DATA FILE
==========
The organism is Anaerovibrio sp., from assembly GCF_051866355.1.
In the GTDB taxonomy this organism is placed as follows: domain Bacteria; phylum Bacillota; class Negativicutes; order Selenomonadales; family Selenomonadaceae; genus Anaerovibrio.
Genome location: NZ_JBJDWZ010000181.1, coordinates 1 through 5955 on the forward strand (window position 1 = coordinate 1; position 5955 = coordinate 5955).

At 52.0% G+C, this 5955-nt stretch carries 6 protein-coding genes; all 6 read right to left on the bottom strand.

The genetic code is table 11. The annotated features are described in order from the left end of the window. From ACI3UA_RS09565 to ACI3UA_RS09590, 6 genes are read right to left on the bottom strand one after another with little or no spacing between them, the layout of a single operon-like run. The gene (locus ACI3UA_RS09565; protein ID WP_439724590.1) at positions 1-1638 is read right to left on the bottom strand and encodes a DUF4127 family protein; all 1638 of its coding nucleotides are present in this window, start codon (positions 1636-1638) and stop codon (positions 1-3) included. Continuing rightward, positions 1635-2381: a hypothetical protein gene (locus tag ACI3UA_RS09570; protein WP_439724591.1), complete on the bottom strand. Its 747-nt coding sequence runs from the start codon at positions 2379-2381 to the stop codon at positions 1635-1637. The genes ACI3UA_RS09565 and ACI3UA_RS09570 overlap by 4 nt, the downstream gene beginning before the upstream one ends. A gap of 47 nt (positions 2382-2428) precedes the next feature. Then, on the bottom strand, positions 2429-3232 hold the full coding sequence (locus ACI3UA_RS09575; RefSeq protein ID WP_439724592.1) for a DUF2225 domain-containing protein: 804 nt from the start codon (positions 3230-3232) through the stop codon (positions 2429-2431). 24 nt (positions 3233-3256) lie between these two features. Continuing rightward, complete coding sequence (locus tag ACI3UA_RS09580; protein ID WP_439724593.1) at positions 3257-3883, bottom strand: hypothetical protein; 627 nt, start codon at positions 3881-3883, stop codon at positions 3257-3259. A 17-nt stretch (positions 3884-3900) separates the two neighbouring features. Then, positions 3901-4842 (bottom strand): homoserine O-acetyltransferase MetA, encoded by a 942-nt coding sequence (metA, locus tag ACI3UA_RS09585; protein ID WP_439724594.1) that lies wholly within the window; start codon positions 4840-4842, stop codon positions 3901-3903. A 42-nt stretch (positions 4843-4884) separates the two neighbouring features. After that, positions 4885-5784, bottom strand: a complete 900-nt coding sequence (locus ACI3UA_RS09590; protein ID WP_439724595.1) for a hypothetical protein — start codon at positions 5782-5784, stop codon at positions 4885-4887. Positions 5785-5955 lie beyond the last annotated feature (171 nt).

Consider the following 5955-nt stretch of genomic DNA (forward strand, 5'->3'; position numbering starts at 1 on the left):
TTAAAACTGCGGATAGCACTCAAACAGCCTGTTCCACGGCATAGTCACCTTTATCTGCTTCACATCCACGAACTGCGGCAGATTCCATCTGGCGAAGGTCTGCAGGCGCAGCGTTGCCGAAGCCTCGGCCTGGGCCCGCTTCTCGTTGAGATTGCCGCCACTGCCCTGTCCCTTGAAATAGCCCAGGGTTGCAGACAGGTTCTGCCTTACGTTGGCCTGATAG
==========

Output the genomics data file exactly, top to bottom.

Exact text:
The organism is Anaerovibrio sp., from assembly GCF_051866355.1.
In the GTDB taxonomy this organism is placed as follows: domain Bacteria; phylum Bacillota; class Negativicutes; order Selenomonadales; family Selenomonadaceae; genus Anaerovibrio.
Genome location: NZ_JBJDWZ010000181.1, coordinates 1 through 5955 on the forward strand (window position 1 = coordinate 1; position 5955 = coordinate 5955).

At 52.0% G+C, this 5955-nt stretch carries 6 protein-coding genes; all 6 read right to left on the bottom strand.

The genetic code is table 11. The annotated features are described in order from the left end of the window. From ACI3UA_RS09565 to ACI3UA_RS09590, 6 genes are read right to left on the bottom strand one after another with little or no spacing between them, the layout of a single operon-like run. The gene (locus ACI3UA_RS09565; protein ID WP_439724590.1) at positions 1-1638 is read right to left on the bottom strand and encodes a DUF4127 family protein; all 1638 of its coding nucleotides are present in this window, start codon (positions 1636-1638) and stop codon (positions 1-3) included. Continuing rightward, positions 1635-2381: a hypothetical protein gene (locus tag ACI3UA_RS09570; protein WP_439724591.1), complete on the bottom strand. Its 747-nt coding sequence runs from the start codon at positions 2379-2381 to the stop codon at positions 1635-1637. The genes ACI3UA_RS09565 and ACI3UA_RS09570 overlap by 4 nt, the downstream gene beginning before the upstream one ends. A gap of 47 nt (positions 2382-2428) precedes the next feature. Then, on the bottom strand, positions 2429-3232 hold the full coding sequence (locus ACI3UA_RS09575; RefSeq protein ID WP_439724592.1) for a DUF2225 domain-containing protein: 804 nt from the start codon (positions 3230-3232) through the stop codon (positions 2429-2431). 24 nt (positions 3233-3256) lie between these two features. Continuing rightward, complete coding sequence (locus tag ACI3UA_RS09580; protein ID WP_439724593.1) at positions 3257-3883, bottom strand: hypothetical protein; 627 nt, start codon at positions 3881-3883, stop codon at positions 3257-3259. A 17-nt stretch (positions 3884-3900) separates the two neighbouring features. Then, positions 3901-4842 (bottom strand): homoserine O-acetyltransferase MetA, encoded by a 942-nt coding sequence (metA, locus tag ACI3UA_RS09585; protein ID WP_439724594.1) that lies wholly within the window; start codon positions 4840-4842, stop codon positions 3901-3903. A 42-nt stretch (positions 4843-4884) separates the two neighbouring features. After that, positions 4885-5784, bottom strand: a complete 900-nt coding sequence (locus ACI3UA_RS09590; protein ID WP_439724595.1) for a hypothetical protein — start codon at positions 5782-5784, stop codon at positions 4885-4887. Positions 5785-5955 lie beyond the last annotated feature (171 nt).

Consider the following 5955-nt stretch of genomic DNA (forward strand, 5'->3'; position numbering starts at 1 on the left):
TTAAAACTGCGGATAGCACTCAAACAGCCTGTTCCACGGCATAGTCACCTTTATCTGCTTCACATCCACGAACTGCGGCAGATTCCATCTGGCGAAGGTCTGCAGGCGCAGCGTTGCCGAAGCCTCGGCCTGGGCCCGCTTCTCGTTGAGATTGCCGCCACTGCCCTGTCCCTTGAAATAGCCCAGGGTTGCAGACAGGTTCTGCCTTACGTTGGCCTGATAG